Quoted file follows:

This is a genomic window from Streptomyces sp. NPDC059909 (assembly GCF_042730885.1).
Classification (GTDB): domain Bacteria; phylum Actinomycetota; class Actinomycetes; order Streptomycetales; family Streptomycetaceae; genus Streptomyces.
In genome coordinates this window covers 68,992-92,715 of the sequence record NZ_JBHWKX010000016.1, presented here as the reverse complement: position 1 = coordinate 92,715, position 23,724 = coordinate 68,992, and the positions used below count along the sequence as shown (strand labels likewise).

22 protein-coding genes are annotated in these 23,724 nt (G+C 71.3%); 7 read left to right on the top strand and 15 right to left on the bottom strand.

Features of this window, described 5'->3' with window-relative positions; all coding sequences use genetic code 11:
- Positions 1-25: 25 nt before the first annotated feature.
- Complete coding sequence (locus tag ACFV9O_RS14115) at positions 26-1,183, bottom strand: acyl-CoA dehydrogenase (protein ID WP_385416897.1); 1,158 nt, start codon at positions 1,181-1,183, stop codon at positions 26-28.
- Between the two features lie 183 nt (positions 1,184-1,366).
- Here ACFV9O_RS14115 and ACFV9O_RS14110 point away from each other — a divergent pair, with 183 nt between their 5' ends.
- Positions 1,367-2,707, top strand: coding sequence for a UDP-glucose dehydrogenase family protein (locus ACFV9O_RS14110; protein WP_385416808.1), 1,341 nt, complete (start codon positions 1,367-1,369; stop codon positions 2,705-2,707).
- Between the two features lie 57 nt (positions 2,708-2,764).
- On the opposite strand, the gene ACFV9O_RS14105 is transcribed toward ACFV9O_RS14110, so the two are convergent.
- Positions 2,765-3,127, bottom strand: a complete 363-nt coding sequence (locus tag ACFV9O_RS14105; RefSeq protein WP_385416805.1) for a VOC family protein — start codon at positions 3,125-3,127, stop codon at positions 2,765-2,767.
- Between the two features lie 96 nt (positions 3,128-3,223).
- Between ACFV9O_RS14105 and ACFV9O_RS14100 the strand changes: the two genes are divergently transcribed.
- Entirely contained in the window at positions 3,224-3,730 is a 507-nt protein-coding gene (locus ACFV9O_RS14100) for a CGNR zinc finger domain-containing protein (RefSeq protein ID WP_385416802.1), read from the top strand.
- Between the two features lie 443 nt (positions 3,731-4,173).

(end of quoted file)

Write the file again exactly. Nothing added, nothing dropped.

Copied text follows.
This is a genomic window from Streptomyces sp. NPDC059909 (assembly GCF_042730885.1).
Classification (GTDB): domain Bacteria; phylum Actinomycetota; class Actinomycetes; order Streptomycetales; family Streptomycetaceae; genus Streptomyces.
In genome coordinates this window covers 68,992-92,715 of the sequence record NZ_JBHWKX010000016.1, presented here as the reverse complement: position 1 = coordinate 92,715, position 23,724 = coordinate 68,992, and the positions used below count along the sequence as shown (strand labels likewise).

22 protein-coding genes are annotated in these 23,724 nt (G+C 71.3%); 7 read left to right on the top strand and 15 right to left on the bottom strand.

Features of this window, described 5'->3' with window-relative positions; all coding sequences use genetic code 11:
- Positions 1-25: 25 nt before the first annotated feature.
- Complete coding sequence (locus tag ACFV9O_RS14115) at positions 26-1,183, bottom strand: acyl-CoA dehydrogenase (protein ID WP_385416897.1); 1,158 nt, start codon at positions 1,181-1,183, stop codon at positions 26-28.
- Between the two features lie 183 nt (positions 1,184-1,366).
- Here ACFV9O_RS14115 and ACFV9O_RS14110 point away from each other — a divergent pair, with 183 nt between their 5' ends.
- Positions 1,367-2,707, top strand: coding sequence for a UDP-glucose dehydrogenase family protein (locus ACFV9O_RS14110; protein WP_385416808.1), 1,341 nt, complete (start codon positions 1,367-1,369; stop codon positions 2,705-2,707).
- Between the two features lie 57 nt (positions 2,708-2,764).
- On the opposite strand, the gene ACFV9O_RS14105 is transcribed toward ACFV9O_RS14110, so the two are convergent.
- Positions 2,765-3,127, bottom strand: a complete 363-nt coding sequence (locus tag ACFV9O_RS14105; RefSeq protein WP_385416805.1) for a VOC family protein — start codon at positions 3,125-3,127, stop codon at positions 2,765-2,767.
- Between the two features lie 96 nt (positions 3,128-3,223).
- Between ACFV9O_RS14105 and ACFV9O_RS14100 the strand changes: the two genes are divergently transcribed.
- Entirely contained in the window at positions 3,224-3,730 is a 507-nt protein-coding gene (locus ACFV9O_RS14100) for a CGNR zinc finger domain-containing protein (RefSeq protein ID WP_385416802.1), read from the top strand.
- Between the two features lie 443 nt (positions 3,731-4,173).